USA Swimming: Phelps is Phive for Phive

August 13, 2008 |

Baltimore’s own swimming sensation Michael Phelps is five for five in his quest to surpass Mark Spitz and win eight gold medals. After winning two races last night, he now has eleven career gold medals—the most out of any Olympian…ever.
As if winning the 200 butterfly in world record time isn’t hard enough, Phelps did it for a seventh time last night…and he did it blind.

During the 2-fly, Phelps’ goggles began to leak. From personal experience, this is the most anxiety-inducing experience that can happen to a swimmer during a race save losing your suit. It’s like trying to run with beer goggles on. And sight is everything in swimming. Swimmers, especially butterfliers and breaststrokers, need to use their depth perception to time their strokes for a proper turn so they don’t glide into the wall or get jammed on the wall. In other words, it’s nearly impossible to do an Olympic-quality turn with water in your goggles.

Phelps usually explodes out of his last wall in the 200 fly, and that didn’t happen yesterday. He began his turn a little early, resulting in a much less powerful final turn than normal. I thought it was kinda funny when he finished the race. He looked up at the scoreboard, saw that he had another gold medal and another world record, and he was unhappy. Only in Phelps’ world is that result a failure…

In the 4×200 freestyle relay, Phelps led the team off with a split that was almost three seconds ahead of world record pace. The team of Phelps, Lochte, Berens, and Vanderkaay shattered the world record by about five seconds and became the first team to break the 7:00 mark in the race.
When these Olympics are over, the questions and comparisons will begin. Phelps is inarguably the greatest Olympian of all-time, but is he the best athlete of all time?
I’m not sure I’m ready to address that question, but he certainly belongs in the discussion. I’m just not ready to compare him to Tiger, Mays, Babe, Brown, or Federer…not until his career is over. But looking ahead, he has at least one more great Olympic performance left in 2012, possibly another in 2016 (he’s only 23 years old).
Think about this: when it’s all said and done, Michael Phelps could have more than 20 gold medals. If that’s the case, I think he would become the best athlete we’ve ever seen. Maybe I’m biased because he’s from Baltimore…or he’s a swimmer…but people don’t get 20 gold medals. That just doesn’t happen. But, as we’ve seen so far during these Olympics, Phelps has a way of making the impossible become just the opposite.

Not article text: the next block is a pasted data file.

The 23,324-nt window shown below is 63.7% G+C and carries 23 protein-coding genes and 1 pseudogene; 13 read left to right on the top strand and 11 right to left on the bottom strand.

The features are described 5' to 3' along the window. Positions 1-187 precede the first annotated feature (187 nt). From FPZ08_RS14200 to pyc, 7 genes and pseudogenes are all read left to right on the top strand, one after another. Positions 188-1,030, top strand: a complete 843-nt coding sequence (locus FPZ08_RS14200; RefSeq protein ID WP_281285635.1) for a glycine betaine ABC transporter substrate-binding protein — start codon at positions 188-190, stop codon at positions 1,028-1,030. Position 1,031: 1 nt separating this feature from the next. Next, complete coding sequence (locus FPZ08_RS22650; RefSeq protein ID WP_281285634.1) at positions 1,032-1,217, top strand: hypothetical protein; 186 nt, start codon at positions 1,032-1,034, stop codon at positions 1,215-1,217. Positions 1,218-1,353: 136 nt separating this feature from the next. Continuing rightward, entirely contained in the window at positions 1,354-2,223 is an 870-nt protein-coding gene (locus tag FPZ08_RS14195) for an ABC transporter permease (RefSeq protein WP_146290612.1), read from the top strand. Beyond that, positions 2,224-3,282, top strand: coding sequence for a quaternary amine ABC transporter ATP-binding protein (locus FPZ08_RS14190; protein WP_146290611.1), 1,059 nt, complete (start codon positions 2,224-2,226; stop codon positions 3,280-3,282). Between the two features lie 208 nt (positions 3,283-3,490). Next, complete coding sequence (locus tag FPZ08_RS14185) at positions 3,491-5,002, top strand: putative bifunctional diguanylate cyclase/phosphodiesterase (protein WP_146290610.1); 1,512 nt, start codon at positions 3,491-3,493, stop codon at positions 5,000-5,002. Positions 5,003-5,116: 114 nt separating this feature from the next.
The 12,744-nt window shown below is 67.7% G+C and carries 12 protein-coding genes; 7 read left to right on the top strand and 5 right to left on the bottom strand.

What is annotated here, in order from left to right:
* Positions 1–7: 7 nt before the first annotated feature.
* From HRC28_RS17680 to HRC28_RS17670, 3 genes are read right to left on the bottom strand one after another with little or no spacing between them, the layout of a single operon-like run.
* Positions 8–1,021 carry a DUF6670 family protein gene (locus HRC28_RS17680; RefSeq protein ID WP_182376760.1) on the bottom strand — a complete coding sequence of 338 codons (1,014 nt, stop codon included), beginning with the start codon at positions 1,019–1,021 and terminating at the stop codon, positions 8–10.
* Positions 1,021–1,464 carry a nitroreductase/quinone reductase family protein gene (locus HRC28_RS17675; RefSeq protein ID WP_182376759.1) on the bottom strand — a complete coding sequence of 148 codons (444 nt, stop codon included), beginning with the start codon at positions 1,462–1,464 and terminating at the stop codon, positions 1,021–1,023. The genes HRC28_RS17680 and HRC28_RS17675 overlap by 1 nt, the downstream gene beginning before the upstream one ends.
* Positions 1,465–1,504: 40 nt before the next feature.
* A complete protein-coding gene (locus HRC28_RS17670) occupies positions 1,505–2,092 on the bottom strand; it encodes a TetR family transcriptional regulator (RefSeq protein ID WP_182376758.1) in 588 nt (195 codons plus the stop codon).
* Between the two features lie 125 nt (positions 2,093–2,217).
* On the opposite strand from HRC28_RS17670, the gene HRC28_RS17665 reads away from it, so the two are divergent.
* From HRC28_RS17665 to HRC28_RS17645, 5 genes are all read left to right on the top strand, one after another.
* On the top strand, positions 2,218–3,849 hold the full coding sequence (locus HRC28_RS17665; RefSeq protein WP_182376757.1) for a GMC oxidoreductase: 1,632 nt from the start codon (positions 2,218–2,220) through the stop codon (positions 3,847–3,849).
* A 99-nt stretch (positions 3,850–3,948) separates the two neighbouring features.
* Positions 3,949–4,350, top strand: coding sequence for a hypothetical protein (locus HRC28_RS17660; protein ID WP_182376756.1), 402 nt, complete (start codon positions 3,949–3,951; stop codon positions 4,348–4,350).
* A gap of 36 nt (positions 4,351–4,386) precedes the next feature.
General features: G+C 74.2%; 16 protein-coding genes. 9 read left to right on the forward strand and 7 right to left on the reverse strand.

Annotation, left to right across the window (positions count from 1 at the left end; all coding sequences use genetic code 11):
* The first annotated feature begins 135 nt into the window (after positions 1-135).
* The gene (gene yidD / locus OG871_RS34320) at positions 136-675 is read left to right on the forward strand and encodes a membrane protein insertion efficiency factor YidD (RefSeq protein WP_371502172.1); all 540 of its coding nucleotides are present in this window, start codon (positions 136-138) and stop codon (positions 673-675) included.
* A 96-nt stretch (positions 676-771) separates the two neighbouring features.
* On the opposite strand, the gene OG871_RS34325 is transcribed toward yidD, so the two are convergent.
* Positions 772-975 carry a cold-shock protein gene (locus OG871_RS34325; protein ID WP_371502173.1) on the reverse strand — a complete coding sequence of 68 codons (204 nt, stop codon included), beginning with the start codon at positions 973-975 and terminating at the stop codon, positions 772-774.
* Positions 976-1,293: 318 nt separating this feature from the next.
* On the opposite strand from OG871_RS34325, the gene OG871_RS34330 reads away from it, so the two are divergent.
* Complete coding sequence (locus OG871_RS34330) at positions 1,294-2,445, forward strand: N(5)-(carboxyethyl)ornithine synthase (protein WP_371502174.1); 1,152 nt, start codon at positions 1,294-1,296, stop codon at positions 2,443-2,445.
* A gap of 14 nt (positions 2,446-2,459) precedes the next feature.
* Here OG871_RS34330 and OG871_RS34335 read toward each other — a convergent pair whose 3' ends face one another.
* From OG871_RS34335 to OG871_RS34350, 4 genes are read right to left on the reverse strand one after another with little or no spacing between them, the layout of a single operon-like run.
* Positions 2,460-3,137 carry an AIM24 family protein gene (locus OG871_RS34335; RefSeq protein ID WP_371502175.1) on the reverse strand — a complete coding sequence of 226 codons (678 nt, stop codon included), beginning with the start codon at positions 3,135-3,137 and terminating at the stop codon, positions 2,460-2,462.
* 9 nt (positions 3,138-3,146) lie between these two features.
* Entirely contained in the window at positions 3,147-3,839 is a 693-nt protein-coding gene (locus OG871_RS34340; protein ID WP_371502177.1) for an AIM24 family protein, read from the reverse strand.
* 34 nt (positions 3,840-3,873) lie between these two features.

Another point to think about: the program Phelps is swimming. He has to swim 17 races against world-class athletes in nine days.

That’s SO much to ask from your body. Mind you that during every one of their swims, swimmers push their bodies to the point of almost passing out. Swimming is the only sport where you have to hold your breath when your body needs more oxygen; and when you’re desperate for air coming into the last wall of a 200 breaststroke, holding your breath for 15 more yards is some of the worst pain in the world. It’s like sprinting all the way around a baseball diamond without breathing. Especially when you take the anaerobic nature of swimming into account, it will take incredible stamina and athleticism for Phelps continue to swim at this clip.

As I mentioned in yesterday’s blog, Phelps’ biggest hurdle will be the 100m butterfly, where he has to take on teammate and world record holder Ian Crocker. Crocker claimed the silver medal at the 2004 Athens games in the same event. The final this year takes place this coming Saturday. It’s the only event Phelps has that day, so he should be focused.

The only question will be his stamina level, as he must swim the 200 IM final and the 100 fly semifinal on Friday. Phelps will have to expend all of his energy in both races and may be more fatigued than Crocker on Saturday.

But I think Phelps will win the 100m fly because Phelps has had Crocker’s number lately. He has posted three swims in that event that are faster than anything Crocker has done over the past year.

One of the Russian swimmers said that Phelps was “from another planet.” I think we can all agree on that…it just so happens that his spaceship landed in Rogers Forge.